I have been adjusting to college life, but my sleep schedule is the topic of my roommates. Though they go to sleep at 3:30 in the morning drunk and/or high and wake up six hours later perky and fresh, I just can’t get in the habit. But when I go to sleep at 9pm and wake up at 8:30 I feel groggy and tired. One of my roommates has come to the conclusion that my 8+ hours of sleep followed by a nap later in the day is unhealthy. How much is too much sleep? How can I feel refreshed in the morning?
– The anti-Gracie Allen
Dear Auntie Grace,
Question: What do we have in common with fruit flies?
Answer: Sleep. (And morning breath. And those crazy wings that don’t respond to hair product.)
Sleep is the state of rest characterized by a drop in voluntary movement and a decreased reaction to external stimuli. Not to be confused with unconsciousness, which involves complete lack of responsiveness and is illustrated by a comatose state. Not to be confused with a lack of a conscience which is illustrated by an overzealous President who lies to everybody and his white-haired mother in order to launch one of the most hopeless wars in global history.
While we sleep we are actually restoring our organs and tissues on a cellular level. Which sounds like really hard work and explains why we often wake with puffy molecules. Our individual sleep patterns are determined by a combination of things, such as external stimuli, various hormones, and our brain stem – which looks exactly like this except with a brain attached.
During sleep we pass through many cycles, including:
This is the onset of the sleep cycle and is described as “drowsy sleep”. In this stage there is a decrease in muscle tone and a fading awareness of the external environment. This stage is also known as Intermediate Microeconomics with Mrs. Hofstetter.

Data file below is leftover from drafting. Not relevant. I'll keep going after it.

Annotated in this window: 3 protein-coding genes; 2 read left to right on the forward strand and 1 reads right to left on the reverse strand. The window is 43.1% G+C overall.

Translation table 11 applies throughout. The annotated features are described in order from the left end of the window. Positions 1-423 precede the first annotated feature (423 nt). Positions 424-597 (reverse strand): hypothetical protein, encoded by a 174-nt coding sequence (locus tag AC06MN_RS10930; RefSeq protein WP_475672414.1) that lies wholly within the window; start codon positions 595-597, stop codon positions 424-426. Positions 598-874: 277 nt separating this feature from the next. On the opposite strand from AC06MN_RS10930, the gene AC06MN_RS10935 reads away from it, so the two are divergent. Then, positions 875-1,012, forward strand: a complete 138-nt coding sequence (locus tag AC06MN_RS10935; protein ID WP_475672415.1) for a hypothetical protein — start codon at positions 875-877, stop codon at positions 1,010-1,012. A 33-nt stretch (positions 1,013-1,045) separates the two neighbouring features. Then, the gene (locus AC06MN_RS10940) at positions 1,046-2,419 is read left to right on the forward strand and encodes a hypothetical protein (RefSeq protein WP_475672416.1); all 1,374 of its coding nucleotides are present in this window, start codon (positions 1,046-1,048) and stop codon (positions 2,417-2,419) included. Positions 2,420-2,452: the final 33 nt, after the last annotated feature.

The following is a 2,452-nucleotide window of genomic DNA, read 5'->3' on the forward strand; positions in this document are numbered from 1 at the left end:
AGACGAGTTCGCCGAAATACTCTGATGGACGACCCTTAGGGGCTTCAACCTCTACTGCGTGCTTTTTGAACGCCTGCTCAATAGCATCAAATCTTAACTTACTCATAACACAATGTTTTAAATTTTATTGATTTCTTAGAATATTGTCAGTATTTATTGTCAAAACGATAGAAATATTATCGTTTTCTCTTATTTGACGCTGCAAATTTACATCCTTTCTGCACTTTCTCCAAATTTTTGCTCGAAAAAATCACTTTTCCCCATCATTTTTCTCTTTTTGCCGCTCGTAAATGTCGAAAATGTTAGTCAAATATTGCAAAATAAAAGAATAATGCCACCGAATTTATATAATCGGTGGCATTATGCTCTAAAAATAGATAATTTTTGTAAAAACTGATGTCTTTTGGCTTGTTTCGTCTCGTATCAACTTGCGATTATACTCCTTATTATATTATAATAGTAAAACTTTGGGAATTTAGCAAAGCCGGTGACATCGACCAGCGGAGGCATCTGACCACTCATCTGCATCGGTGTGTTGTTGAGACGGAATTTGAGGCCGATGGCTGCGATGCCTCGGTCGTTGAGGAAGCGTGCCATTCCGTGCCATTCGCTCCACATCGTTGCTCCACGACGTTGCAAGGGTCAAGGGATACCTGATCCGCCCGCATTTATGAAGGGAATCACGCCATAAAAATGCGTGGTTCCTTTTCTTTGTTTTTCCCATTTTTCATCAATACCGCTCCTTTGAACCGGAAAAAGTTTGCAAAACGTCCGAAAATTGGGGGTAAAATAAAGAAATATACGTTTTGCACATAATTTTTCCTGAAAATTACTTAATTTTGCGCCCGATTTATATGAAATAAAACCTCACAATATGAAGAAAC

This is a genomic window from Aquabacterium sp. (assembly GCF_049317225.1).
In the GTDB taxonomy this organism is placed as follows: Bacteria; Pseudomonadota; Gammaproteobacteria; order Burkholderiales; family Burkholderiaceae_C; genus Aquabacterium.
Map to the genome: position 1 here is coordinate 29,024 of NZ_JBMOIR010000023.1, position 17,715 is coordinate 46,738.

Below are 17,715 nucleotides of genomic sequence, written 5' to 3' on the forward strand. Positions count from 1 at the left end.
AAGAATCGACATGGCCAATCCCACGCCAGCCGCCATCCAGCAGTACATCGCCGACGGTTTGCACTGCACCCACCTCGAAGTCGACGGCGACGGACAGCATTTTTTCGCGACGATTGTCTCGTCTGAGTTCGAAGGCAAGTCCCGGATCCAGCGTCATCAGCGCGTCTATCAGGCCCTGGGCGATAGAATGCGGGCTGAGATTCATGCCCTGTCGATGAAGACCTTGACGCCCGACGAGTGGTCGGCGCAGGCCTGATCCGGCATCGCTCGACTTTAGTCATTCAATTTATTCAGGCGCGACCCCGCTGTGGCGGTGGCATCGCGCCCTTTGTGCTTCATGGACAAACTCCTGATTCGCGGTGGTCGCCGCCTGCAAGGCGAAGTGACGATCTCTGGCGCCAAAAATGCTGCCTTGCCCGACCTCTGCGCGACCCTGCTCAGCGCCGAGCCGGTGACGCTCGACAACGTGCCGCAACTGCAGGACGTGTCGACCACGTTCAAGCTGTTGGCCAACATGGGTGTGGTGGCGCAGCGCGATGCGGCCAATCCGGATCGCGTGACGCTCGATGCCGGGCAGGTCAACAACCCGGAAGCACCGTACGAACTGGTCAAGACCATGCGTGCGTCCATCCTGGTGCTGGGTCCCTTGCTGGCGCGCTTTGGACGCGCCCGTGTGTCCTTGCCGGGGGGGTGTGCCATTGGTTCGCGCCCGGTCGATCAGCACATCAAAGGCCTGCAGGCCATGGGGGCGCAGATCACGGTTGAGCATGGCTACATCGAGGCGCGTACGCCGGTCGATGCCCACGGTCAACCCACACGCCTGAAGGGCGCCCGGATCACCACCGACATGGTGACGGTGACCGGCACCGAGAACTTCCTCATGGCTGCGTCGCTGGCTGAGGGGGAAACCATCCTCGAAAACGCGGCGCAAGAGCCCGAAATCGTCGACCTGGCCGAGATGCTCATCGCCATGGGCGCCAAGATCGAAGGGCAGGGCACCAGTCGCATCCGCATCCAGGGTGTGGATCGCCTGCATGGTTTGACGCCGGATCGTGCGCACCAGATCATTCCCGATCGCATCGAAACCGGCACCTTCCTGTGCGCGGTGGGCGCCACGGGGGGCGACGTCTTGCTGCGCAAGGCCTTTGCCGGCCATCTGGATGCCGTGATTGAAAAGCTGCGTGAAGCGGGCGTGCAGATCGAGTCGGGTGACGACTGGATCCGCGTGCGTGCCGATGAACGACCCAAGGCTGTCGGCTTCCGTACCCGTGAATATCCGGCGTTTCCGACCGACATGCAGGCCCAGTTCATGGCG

Stage 2 occupies over half of our total sleep time. In this stage our awareness of the external environment disappears and our muscles relax completely. Stage 3 is a transitory stage delivering us into our deepest most restful stage of sleep known as Stage 4. Also known as Once You Become A Mother This Stage Disappears Completely Along With Pert Breasts.
We need sleep because it boosts our immune and memory functions. But how much sleep do we need? Recent studies suggest that too much sleep – more than eight hours – delivers the same side effects as too little sleep – which is considered less than six hours. These side effects include: waking “unrefreshed”, memory loss, depressive symptoms, trouble concentrating – and an increased risk of diabetes, high blood pressure, and heart disease.
According to all the recent studies, the sleeping sweet spot seems to be between 7 to 8 hours a night. Except: the University of California conducted a six-year study involving more than a million men and women, and those results suggest that people who sleep exactly seven hours a night have the best mortality rate. While everyone else basically croaks.
The National Sleep Foundation did not support this study, however – stating that they usually recommend eight hours of sleep a night and worried the new results would only confuse people. Especially tired people.
“We need more studies,” said a representative of the National Sleep Foundation. “We need deeper research and a lot of thought before deciding to zzzzzzzzzzzzzzzzzz…”